Guy Sebastian’s sixth studio album, Armageddon, is out tomorrow, following on from the success of the first three singles he’s released from the record: “Don’t Worry Be Happy,” “Gold” and “Battle Scars,” his collaboration with Lupe Fiasco that spent six weeks at the top of the ARIA singles chart and got an amazing reception in the US. In the time that it’s taken Guy to write and record the album, he’s welcomed a son, Hudson, with his wife Jules, and also continued with his commitments as a judge and mentor on The X Factor, telling us that the juggling act is tough and that “I can’t let my music suffer.” Read on for more of our chat with Guy, where he told us why he did an Armageddon tour before releasing the album and how much being a father has influenced his music and shaped his worldview.
Why did you decide to do your Armageddon tour before releasing the album?
Just because the album wasn’t ready. I’m a bit over the whole ‘work towards a date and rush everything to meet a date or a deadline or a performance on television.’ I want my album to do well, but I’d rather have an album that sells less that I’m really happy with, rather than an album that sells more because we got a really good TV slot, but I’m not really that happy with and wish I had more time to finish it. So I was going to try and finish the album for the tour and have it ready because that would have been ideal, but it just wasn’t ready. And I wrote a couple of other songs that I felt really needed to go on the album.
It’s been a couple of years since I’ve released something and I think it’s definitely time. And I’ve released a few singles from this album already, like “Don’t Worry Be Happy,” “Gold” and “Battle scars,” so three singles deep I should probably get the album out.
More from Guy when you keep reading.
What was it like to tour with Jules, and now a baby [Hudson]? By the way, your baby is really cute — his eyes and the chubby cheeks!
His eyes are like crazy blue now as well. Honestly he is the cutest thing. [Shows pictures of Hudson on his phone] I can’t get used to that, just every time I look at him his eyes just light up and he smiles. He’s always smiling.
He is definitely a contender for one of the cutest celebrity babies.
He kills me. And he’s so cuddly!
I know that being a father has inspired a lot of your music for this album.
Yes, absolutely. That’s his little smile [showing more pictures]. He needs to be the Huggies baby or something.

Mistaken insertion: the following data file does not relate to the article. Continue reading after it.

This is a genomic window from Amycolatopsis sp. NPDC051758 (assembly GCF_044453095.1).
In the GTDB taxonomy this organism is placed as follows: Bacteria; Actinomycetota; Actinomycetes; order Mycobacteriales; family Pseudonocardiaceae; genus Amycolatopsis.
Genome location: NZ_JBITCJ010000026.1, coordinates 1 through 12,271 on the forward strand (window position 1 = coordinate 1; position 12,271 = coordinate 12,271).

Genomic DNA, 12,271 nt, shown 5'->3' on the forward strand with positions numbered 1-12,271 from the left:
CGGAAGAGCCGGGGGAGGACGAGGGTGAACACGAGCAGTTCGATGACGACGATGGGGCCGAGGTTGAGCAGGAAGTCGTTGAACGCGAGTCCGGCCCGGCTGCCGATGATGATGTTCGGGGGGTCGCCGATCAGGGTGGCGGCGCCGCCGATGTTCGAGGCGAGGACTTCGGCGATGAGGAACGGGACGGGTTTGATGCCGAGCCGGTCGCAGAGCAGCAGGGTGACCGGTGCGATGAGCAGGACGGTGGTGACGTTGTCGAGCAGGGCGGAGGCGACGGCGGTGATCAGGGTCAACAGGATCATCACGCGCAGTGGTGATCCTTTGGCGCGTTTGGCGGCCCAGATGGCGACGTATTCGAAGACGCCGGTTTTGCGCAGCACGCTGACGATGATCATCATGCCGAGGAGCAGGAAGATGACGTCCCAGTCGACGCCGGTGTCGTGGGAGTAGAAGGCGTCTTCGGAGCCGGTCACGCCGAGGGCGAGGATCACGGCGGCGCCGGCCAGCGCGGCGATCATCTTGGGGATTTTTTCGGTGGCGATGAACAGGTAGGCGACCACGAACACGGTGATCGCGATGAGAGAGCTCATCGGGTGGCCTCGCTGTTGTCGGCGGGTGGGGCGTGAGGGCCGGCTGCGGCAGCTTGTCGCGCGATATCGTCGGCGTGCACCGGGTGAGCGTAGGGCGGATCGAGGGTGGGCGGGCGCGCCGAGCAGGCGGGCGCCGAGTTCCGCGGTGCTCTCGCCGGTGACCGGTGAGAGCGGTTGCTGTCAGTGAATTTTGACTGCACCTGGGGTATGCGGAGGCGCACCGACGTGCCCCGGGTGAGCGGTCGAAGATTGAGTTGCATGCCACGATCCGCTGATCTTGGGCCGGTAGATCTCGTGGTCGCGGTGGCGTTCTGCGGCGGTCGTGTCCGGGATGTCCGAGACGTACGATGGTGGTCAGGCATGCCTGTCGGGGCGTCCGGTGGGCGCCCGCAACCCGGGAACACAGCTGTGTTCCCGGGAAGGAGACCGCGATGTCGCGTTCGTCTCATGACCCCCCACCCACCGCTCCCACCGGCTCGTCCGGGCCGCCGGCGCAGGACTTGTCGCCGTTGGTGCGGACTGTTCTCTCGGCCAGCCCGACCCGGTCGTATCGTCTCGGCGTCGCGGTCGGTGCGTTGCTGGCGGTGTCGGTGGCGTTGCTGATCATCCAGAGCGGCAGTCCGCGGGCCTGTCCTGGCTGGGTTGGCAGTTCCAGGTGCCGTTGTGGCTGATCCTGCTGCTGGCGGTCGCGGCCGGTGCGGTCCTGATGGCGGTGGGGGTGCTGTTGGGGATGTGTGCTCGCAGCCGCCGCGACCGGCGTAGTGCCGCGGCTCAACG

How was the tour affected by having Hudson and Jules around?
It was definitely different, because I had to get another room for him and Jules, and that’s kind of weird. It was early on and he used to wake up heaps during the night. The only saving grace I have for my voice is sleep and when you’re on tour and you’re waking up and driving or flying to a different destination every day you have to look after your voice. So I had to sleep and kind of get Jules to take the night duty and then I’d hang out with him during the day and take him to sound check and he loved it! But he was only on half of the tour because Jules had to film her own show [MTV Style Me].
But it was incredible taking him on tour. And he’s influenced the album a lot because having a kid causes you to broaden your perspective on the world that he is going to inherit, so you start writing about things that you might not have written in the past. There is a song called “Get along” which is very much about the intolerance between different religions and cultures, and it’s quite a political song in the sense that it analyses a lot of people’s desires. Like in the first verse it says “Some only want some shelter,” as in homeless people, and “Some want a mansion in the sky,” and “Some want a thousand virgins,” and “Some move matter with their minds.” Then it also addresses when these worlds collide, all they know is to divide. I think my favourite lyric of the whole album is, “It’s easy if they’re faceless to hate the other side.”
For me the only way you cannot be a judgmental person is to love people who are completely different to you, because only through love comes understanding. And whether it’s about sexuality, or someone’s religion, or someone’s different way of living, when you can see that it is not out of a malicious place . . . It’s just like a Catholic and a Muslim person, they feel equally as passionate about each other’s things, so for one to try and tell the other that they’re wrong of course it’s not going to work, because they’re taught that you’re wrong and you’re taught that they’re wrong and whatever . . . That song is just about wishing for that Utopian world where everyone can just get along.
Then it jumps from that to “Big Bad World” that I wrote for Hudson, which is just every parent’s wish to protect their child from the big bad world. Then it jumps from there to “Gold” and “Don’t Worry Be Happy” and then it comes back to “Armageddon,” which is this love song — it’s like, ‘If the world ends tomorrow then I’m going to cram in how much I love you’ and that kind of vibe. So it’s a lot of light and shade, which I’m really excited about.
But “Battle Scars” I think definitely is my favourite song that I’ve ever released, and I think that’s a big call for me because I always find it hard to choose a favourite song that I’ve written. But when I watch the video I get emotional because it’s all about scars and brands and labels that people have on their lives. We found random people in New York to write the label they feel in their lives — there’s one guy covered in tatts and he holds up “abandoned,” and another one holds up “abused.” And there is this business man and there is Wall Street in the background and he holds up “slave,” and the look on his face is lifeless, there is no life in his eyes and it’s like a real moment.
Armageddon is available to buy from Oct. 12.